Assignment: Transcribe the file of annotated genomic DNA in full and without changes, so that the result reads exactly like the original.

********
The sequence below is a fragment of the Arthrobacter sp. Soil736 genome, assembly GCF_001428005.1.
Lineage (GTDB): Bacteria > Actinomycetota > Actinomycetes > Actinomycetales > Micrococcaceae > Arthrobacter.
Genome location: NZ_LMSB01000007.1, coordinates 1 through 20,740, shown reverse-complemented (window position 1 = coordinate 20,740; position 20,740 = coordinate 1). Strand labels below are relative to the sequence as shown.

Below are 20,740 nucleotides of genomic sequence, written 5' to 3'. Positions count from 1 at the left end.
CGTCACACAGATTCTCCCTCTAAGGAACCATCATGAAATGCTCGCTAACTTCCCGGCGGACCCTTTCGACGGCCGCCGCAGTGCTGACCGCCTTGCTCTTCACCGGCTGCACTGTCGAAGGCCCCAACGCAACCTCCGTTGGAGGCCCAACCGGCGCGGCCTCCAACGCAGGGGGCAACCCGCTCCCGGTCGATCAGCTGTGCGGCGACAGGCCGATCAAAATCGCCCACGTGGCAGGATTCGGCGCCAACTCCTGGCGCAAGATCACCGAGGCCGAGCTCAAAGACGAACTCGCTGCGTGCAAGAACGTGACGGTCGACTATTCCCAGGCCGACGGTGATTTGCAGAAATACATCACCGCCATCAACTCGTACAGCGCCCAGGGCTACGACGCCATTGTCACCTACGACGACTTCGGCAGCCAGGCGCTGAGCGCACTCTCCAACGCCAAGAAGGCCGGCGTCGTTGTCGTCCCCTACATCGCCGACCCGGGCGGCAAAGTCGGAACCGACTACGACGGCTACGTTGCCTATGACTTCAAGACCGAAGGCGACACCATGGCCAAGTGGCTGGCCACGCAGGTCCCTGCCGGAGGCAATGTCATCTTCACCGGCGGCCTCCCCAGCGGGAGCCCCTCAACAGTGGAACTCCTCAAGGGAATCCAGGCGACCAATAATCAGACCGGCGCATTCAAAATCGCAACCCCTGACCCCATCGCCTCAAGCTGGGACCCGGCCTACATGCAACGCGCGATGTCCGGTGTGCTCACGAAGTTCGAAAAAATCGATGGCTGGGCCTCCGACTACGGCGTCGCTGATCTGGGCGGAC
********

The sequence below is a fragment of the Arthrobacter sp. Soil736 genome, assembly GCF_001428005.1.
Lineage (GTDB): Bacteria > Actinomycetota > Actinomycetes > Actinomycetales > Micrococcaceae > Arthrobacter.
Genome location: NZ_LMSB01000007.1, coordinates 1 through 20,740, shown reverse-complemented (window position 1 = coordinate 20,740; position 20,740 = coordinate 1). Strand labels below are relative to the sequence as shown.

Below are 20,740 nucleotides of genomic sequence, written 5' to 3'. Positions count from 1 at the left end.
CGTCACACAGATTCTCCCTCTAAGGAACCATCATGAAATGCTCGCTAACTTCCCGGCGGACCCTTTCGACGGCCGCCGCAGTGCTGACCGCCTTGCTCTTCACCGGCTGCACTGTCGAAGGCCCCAACGCAACCTCCGTTGGAGGCCCAACCGGCGCGGCCTCCAACGCAGGGGGCAACCCGCTCCCGGTCGATCAGCTGTGCGGCGACAGGCCGATCAAAATCGCCCACGTGGCAGGATTCGGCGCCAACTCCTGGCGCAAGATCACCGAGGCCGAGCTCAAAGACGAACTCGCTGCGTGCAAGAACGTGACGGTCGACTATTCCCAGGCCGACGGTGATTTGCAGAAATACATCACCGCCATCAACTCGTACAGCGCCCAGGGCTACGACGCCATTGTCACCTACGACGACTTCGGCAGCCAGGCGCTGAGCGCACTCTCCAACGCCAAGAAGGCCGGCGTCGTTGTCGTCCCCTACATCGCCGACCCGGGCGGCAAAGTCGGAACCGACTACGACGGCTACGTTGCCTATGACTTCAAGACCGAAGGCGACACCATGGCCAAGTGGCTGGCCACGCAGGTCCCTGCCGGAGGCAATGTCATCTTCACCGGCGGCCTCCCCAGCGGGAGCCCCTCAACAGTGGAACTCCTCAAGGGAATCCAGGCGACCAATAATCAGACCGGCGCATTCAAAATCGCAACCCCTGACCCCATCGCCTCAAGCTGGGACCCGGCCTACATGCAACGCGCGATGTCCGGTGTGCTCACGAAGTTCGAAAAAATCGATGGCTGGGCCTCCGACTACGGCGTCGCTGATCTGGGCGGAC